Spinal Stenosis: Lumbar and Cervical

Written by Steven R. Garfin, MD

Spinal stenosis is a narrowing of the back and/or neck's nerve passageways, called neural foramen (or, neuroforamen) and/or the spinal canal. When this happens, nerve structures and/or the spinal cord can become compressed (eg, pinched nerve), which causes inflammation, irritation and pain. When the low back is affected the condition is called lumbar spinal stenosis, and if the neck is involved, cervical spinal stenosis. While spinal stenosis can be found in any part of the spine, the low back and neck areas are the most commonly affected. The foremost symptom is pain.

What Causes Spinal Stenosis?

Some patients are born with this narrowing, but most often spinal stenosis is seen in patients over the age of 50. In these patients, stenosis is the gradual result of aging and “wear and tear” on the spine during everyday activities.

There most likely is a genetic predisposition to this since only a minority of individuals develops advanced symptomatic changes. As people age, the ligaments of the spine can thicken and harden (called calcification). Bones and joints may also enlarge, and bone spurs (called osteophytes) may form.

Bulging or herniated discs are also common. Spondylolisthesis (the slipping of one vertebra onto another) also occurs and leads to compression.

When these conditions occur in the spinal area, they can cause the spinal canal to narrow, creating pressure on the spinal nerve.

Symptoms of Spinal Stenosis

The narrowing of the spinal canal itself does not usually cause any spinal stenosis symptoms. It is when inflammation of the nerves occurs at the level of increased pressure that patients begin to experience problems.

Patients with lumbar spinal stenosis may feel pain, weakness, or numbness in the legs, calves or buttocks. In the lumbar spine, symptoms often increase when walking short distances and decrease when the patient sits, bends forward or lies down.

Cervical spinal stenosis may cause similar symptoms in the shoulders, arms, and legs; hand clumsiness and gait and balance disturbances can also occur.

In some patients, the pain starts in the legs and moves upward to the buttocks; in other patients, the pain begins higher in the body and moves downward. This is referred to as a “sensory march.”

The pain may radiate like sciatica or may be a cramping pain. In severe cases, the pain can be constant.

Severe cases of stenosis can also cause bladder and bowel problems, but this rarely occurs. Also paraplegia or significant loss of function also rarely, if ever, occurs.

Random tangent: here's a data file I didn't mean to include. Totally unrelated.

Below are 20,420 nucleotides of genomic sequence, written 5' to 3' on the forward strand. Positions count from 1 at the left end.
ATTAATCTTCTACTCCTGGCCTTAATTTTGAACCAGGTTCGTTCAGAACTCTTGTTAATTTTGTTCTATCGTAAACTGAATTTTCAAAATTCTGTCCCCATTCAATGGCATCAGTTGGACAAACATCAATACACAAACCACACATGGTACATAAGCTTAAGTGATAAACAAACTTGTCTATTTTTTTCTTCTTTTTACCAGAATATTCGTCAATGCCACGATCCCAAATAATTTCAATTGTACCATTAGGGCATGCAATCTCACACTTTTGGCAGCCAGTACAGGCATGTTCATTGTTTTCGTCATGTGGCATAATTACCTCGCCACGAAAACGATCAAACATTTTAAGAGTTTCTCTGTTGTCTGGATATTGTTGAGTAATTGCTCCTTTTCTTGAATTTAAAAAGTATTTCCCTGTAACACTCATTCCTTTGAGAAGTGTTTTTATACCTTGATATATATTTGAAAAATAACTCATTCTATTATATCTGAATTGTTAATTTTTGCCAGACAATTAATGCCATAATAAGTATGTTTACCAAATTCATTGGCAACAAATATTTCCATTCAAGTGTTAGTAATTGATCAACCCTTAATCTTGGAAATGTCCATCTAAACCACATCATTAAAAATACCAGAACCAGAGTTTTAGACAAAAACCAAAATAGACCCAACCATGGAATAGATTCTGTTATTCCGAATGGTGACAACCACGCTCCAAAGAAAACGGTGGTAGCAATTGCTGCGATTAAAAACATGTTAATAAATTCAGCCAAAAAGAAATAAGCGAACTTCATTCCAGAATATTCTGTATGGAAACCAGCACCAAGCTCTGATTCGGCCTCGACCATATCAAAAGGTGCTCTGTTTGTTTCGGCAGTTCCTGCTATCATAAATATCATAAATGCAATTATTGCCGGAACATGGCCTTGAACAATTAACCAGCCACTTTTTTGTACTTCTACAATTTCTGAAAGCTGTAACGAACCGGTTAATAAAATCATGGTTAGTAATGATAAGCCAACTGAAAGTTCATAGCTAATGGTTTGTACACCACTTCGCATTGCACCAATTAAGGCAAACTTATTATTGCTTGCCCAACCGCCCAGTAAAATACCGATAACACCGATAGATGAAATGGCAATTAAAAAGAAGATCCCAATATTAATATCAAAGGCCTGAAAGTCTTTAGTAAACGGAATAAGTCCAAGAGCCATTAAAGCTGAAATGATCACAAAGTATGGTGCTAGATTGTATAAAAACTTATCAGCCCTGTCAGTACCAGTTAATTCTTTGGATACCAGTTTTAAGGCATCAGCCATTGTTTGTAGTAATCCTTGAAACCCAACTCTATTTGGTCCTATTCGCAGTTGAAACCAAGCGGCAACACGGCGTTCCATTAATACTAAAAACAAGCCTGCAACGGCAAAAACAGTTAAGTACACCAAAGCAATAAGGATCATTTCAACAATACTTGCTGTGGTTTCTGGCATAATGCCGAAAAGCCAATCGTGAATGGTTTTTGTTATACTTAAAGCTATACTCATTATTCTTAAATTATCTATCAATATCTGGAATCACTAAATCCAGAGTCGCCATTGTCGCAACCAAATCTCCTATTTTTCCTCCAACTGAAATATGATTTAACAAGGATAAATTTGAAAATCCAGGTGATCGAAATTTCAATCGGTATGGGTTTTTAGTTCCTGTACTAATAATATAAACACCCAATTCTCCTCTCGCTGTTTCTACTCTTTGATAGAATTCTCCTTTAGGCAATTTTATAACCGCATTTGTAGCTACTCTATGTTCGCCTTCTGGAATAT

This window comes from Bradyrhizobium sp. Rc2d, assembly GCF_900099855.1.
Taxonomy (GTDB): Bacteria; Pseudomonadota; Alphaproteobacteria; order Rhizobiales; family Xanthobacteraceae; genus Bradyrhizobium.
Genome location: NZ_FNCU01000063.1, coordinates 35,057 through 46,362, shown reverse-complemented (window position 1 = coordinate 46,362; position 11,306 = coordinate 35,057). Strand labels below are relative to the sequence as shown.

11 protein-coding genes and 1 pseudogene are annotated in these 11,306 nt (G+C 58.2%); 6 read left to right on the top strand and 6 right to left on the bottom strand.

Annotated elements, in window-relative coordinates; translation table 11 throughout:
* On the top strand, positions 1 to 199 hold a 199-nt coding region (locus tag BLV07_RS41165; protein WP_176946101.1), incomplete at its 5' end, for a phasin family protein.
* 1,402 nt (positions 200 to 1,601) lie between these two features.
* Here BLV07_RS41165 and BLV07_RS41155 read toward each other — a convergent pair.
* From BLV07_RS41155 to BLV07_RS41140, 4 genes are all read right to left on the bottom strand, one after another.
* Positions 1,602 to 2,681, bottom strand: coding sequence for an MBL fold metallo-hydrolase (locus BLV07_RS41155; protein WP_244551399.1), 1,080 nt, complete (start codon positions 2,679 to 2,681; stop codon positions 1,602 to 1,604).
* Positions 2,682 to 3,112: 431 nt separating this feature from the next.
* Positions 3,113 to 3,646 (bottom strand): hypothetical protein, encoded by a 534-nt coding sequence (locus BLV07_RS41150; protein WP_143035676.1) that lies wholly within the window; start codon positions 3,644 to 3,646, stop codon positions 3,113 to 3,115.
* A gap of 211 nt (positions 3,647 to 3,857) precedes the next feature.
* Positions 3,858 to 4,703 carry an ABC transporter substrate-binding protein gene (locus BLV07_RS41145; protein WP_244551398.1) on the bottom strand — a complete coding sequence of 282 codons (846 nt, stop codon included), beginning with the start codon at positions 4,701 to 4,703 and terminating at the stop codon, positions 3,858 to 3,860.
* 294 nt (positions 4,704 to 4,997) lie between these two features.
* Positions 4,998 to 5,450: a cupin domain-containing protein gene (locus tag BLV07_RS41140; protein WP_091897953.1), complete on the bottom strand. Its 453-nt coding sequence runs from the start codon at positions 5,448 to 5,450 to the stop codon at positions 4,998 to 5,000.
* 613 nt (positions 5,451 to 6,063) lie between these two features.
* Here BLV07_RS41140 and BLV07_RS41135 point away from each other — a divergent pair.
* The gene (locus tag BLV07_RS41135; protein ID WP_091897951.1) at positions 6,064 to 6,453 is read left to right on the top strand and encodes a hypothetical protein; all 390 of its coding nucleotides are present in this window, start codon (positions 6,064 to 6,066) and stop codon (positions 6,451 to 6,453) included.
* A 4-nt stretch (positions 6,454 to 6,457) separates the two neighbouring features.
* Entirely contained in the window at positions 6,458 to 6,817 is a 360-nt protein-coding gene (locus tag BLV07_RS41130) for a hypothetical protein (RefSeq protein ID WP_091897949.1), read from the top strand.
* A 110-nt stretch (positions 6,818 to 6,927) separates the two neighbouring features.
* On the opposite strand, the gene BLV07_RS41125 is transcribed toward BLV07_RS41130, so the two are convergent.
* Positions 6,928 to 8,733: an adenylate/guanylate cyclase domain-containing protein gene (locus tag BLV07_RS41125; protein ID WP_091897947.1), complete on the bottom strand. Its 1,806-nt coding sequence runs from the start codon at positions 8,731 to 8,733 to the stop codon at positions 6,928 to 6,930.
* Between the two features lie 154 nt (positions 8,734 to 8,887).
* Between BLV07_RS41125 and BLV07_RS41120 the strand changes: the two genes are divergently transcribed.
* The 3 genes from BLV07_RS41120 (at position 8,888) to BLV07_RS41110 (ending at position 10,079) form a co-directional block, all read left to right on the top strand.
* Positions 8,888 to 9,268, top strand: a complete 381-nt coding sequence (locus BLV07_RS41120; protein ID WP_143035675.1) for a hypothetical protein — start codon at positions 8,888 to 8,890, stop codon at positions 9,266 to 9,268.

How Spinal Stenosis is Diagnosed

Before making a diagnosis of stenosis, it is important for the doctor to rule out other conditions that may have similar symptoms. In order to do this, most doctors use a combination of tools, including:

History: The doctor will begin by asking the patient to describe any symptoms he or she is having and how the symptoms have changed over time. The doctor will also need to know how the patient has been treating these symptoms including what medications the patient has tried.

Physical Examination: The doctor will then examine the patient by checking for any limitations of movement in the spine, problems with balance and signs of pain. The doctor will also look for any loss of extremity reflexes, muscle weakness, sensory loss, or abnormal reflexes which may suggest spinal cord involvement.

Imaging Tests: After examining the patient, the doctor can use a variety of tests to look at the inside of the body. Examples of these tests include:

Non-Surgical Treatment of Spinal Stenosis

There are a number of ways a doctor can treat spinal stenosis without surgery. These include:

Surgical Treatment of Spinal Stenosis

In many cases, non-surgical treatments do not treat the conditions that cause spinal stenosis; however, they might temporarily relieve pain. Severe cases of stenosis often require surgery.

The goal of the spinal stenosis surgery is to relieve pressure on the spinal cord or spinal nerve by widening the spinal canal. This is done by removing, trimming, or realigning involved parts that are contributing to the pressure.

The most common surgery in the lumbar spine is called decompressive laminectomy in which the laminae (roof) of the vertebrae are removed to create more space for the nerves. A surgeon may perform a laminectomy with or without fusing vertebrae or removing part of a disc. Various devices (like screws or rods) may be used to enhance fusion and support unstable areas of the spine.

Other types of surgery to treat stenosis include the following:

If nerves were badly damaged before the surgery, the patient may still have some pain or numbness after the surgery. Or there may be no improvement at all. Also, the degenerative process will likely continue, and pain or limitation of activity may reappear 5 or more years after surgery.

Most doctors will not consider surgical treatment of spinal stenosis unless several months of non-surgical treatment methods have been tried. Since all surgical procedures carry a certain amount of risk, patients are advised to discuss all treatment options with their doctor before deciding which procedure is best.

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